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Beer, Vodka, and a Lost Kingdom

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“What are these towers of silver?”

“They are lights to guide us in the land of shadow, were all other lights may fail, pale reflections of the two trees, and memories of a lost kingdom.” – Celebrimbor, Shadow of Mordor

All right, so the 2014 Game of the Year doesn’t have a whole lot to do with a jaunt into New York’s Finger Lakes region, but the temptation was too great to pass up, since today’s post does concern a Lost Kingdom.

Saturday, 28 June

It’s a lazy Sunday afternoon, and much as it has all month, an overcast sky threatens rain. Both Ben and I are itching for a road trip, preferably with a good pint at the end. So after a brief discussion, we hop in the car and head south on I-90, towards the area between Cayuga and Seneca Lakes. We have a destination in mind, a brewery we’d visited early last fall. But as we’re passing through the Town of Ovid, just a few miles from our journey’s end, I notice a sign that wasn’t there in September.

“We just passed a brewery,” I remark.

“What? We should check it out,” is Ben’s not-too-surprising answer.

Fire House Distillery 1Lost Kingdom Brewery and Firehouse Distillery  

The sign is located in the parking lot of an old firehouse, on Ovid’s Main Street. The garage door is open, so we stroll in and claim two red stools at the bar. It’s still fairly early in the afternoon, and the place isn’t hopping yet. Conditions are perfect for chatting with the friendly proprietor, Bobby Massarini.

They’ve been open since last October, and have already gone from producing nano-sized batches of twenty-five gallons, to fifty gallon micro-brewery batches.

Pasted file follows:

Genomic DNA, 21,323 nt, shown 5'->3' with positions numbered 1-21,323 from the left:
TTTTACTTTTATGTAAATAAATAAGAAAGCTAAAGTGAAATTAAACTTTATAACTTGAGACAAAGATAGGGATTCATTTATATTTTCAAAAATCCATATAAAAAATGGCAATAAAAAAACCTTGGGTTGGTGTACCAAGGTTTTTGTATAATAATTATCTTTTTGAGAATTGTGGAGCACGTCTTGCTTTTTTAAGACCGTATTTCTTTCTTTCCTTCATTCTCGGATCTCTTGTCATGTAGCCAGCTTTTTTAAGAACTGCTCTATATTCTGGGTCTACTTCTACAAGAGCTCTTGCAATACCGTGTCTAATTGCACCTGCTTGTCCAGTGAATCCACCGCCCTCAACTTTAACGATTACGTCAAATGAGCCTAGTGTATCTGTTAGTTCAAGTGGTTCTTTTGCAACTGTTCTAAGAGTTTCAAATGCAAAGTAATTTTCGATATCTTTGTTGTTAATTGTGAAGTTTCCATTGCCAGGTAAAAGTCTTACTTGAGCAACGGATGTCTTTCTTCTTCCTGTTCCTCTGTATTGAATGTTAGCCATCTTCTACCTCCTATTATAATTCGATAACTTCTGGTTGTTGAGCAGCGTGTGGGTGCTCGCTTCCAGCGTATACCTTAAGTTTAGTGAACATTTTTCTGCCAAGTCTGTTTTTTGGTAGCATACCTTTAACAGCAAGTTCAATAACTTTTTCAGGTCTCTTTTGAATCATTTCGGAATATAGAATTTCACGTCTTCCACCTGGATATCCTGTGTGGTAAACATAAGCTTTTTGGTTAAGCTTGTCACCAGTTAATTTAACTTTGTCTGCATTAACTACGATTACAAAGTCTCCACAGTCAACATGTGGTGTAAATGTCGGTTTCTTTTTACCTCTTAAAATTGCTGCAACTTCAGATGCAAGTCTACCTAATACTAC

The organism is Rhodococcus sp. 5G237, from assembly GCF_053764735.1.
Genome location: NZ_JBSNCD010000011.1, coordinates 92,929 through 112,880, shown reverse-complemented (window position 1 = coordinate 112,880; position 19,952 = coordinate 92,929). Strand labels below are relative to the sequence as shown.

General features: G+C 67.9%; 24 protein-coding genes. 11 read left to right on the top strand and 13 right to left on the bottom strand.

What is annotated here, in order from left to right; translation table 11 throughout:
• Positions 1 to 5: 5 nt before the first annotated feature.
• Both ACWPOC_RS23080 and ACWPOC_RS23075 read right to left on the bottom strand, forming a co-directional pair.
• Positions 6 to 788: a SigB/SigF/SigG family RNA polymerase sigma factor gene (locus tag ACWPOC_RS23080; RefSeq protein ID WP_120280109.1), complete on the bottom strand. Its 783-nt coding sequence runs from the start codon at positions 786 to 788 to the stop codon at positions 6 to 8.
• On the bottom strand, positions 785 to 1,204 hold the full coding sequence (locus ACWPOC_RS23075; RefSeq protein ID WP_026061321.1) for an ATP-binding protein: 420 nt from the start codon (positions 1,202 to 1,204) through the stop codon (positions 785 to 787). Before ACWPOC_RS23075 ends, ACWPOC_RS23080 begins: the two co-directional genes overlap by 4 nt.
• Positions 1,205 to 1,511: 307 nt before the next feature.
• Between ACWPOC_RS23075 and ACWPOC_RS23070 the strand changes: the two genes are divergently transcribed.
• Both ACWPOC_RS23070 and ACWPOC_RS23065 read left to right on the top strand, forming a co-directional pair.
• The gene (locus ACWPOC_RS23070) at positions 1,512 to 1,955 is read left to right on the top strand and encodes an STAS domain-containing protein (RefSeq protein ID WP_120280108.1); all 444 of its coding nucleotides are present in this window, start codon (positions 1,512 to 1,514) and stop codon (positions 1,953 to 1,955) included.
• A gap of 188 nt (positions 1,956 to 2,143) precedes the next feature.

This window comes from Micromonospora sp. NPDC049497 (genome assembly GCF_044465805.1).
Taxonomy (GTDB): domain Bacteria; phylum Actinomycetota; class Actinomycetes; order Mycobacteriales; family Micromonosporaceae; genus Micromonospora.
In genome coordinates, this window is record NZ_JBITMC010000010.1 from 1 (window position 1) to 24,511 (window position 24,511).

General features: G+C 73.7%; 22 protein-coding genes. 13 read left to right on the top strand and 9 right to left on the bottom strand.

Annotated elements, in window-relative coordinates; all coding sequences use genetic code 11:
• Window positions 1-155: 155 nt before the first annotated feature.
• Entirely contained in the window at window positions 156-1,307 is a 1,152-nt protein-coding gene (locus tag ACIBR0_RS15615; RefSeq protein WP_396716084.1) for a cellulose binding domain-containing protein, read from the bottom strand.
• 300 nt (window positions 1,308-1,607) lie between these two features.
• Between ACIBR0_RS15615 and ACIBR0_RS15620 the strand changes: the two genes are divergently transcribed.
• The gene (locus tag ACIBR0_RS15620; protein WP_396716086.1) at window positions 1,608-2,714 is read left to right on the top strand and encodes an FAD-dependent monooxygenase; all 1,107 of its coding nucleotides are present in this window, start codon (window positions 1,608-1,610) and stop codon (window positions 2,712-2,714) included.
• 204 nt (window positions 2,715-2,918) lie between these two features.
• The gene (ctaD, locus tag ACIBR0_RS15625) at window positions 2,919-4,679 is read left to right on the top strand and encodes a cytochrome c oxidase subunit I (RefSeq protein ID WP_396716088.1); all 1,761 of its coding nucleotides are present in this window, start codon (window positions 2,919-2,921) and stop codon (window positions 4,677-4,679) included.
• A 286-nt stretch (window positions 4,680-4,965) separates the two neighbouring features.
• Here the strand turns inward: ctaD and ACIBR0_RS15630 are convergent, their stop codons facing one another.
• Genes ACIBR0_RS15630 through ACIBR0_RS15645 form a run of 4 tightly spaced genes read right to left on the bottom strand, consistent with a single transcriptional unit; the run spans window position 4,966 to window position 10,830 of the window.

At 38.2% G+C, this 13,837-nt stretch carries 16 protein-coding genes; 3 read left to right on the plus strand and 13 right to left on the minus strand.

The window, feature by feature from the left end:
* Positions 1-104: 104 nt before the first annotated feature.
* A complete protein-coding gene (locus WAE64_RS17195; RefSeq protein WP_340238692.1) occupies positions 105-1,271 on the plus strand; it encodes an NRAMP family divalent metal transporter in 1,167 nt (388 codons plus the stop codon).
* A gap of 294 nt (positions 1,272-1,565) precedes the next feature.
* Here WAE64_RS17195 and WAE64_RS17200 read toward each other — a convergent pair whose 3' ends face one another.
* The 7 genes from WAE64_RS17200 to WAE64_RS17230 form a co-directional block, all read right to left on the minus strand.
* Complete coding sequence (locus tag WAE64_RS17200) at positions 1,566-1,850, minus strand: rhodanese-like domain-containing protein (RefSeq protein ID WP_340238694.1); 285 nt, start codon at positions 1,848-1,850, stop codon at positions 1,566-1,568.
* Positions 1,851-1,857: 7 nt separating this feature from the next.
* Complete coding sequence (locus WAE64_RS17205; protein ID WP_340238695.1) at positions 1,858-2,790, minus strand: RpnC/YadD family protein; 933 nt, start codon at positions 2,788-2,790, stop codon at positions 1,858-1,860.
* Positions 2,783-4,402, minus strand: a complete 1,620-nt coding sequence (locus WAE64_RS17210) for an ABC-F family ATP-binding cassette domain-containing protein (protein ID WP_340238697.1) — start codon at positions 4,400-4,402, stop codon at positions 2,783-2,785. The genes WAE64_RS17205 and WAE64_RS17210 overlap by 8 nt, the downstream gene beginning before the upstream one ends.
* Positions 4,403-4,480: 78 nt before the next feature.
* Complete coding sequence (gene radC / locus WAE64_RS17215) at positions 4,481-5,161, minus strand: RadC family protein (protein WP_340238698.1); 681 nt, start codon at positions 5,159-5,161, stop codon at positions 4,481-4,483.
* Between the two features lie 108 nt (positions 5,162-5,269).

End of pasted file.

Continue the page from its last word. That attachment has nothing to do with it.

The building really is an old firehouse that has been there since 1957, complete with a fireman’s pole in the middle. They’re on the Finger Lakes beer and wine trail(s), and often get tour bus and limousine groups coming through. Bobby confides that the insurance company made him put some little merchandise shelves around the fire pole, to discourage tipsy clientele from, ahem, making use of it.

Beers and Spirits

There are six beers on tap, but since only two of them are house made (at the moment. I don’t think that’s always the case), Ben orders the IPA, and I brave the Strawberry beer.

Fire House Distillery 2IPA

(Ben) The IPA is very dry.  Almost like it was made with distiller’s yeast. The color is surprisingly dark. It has a reasonable hop presence, with possibly a hint of booziness. The very dry character is a bit distracting from the hop flavor.


(Meagan) Brewed for the town’s recent strawberry festival, the strawberry beer is extremely fruity, and pink. After I get some of it down, Bobby offers to cut it with Doc’s Draft Cider. That makes it easier to drink. Fruit beers aren’t my favorite at the best of times, and this one is far too…strawberry-y for my taste. A fruit lambic—which is soured with a special collection of bugs from the Senne Valley, etc. etc.— is generally quite good, but this is not that. However, when mixed with hard cider, the result is an almost shandy-like, berry-flavored draft cider.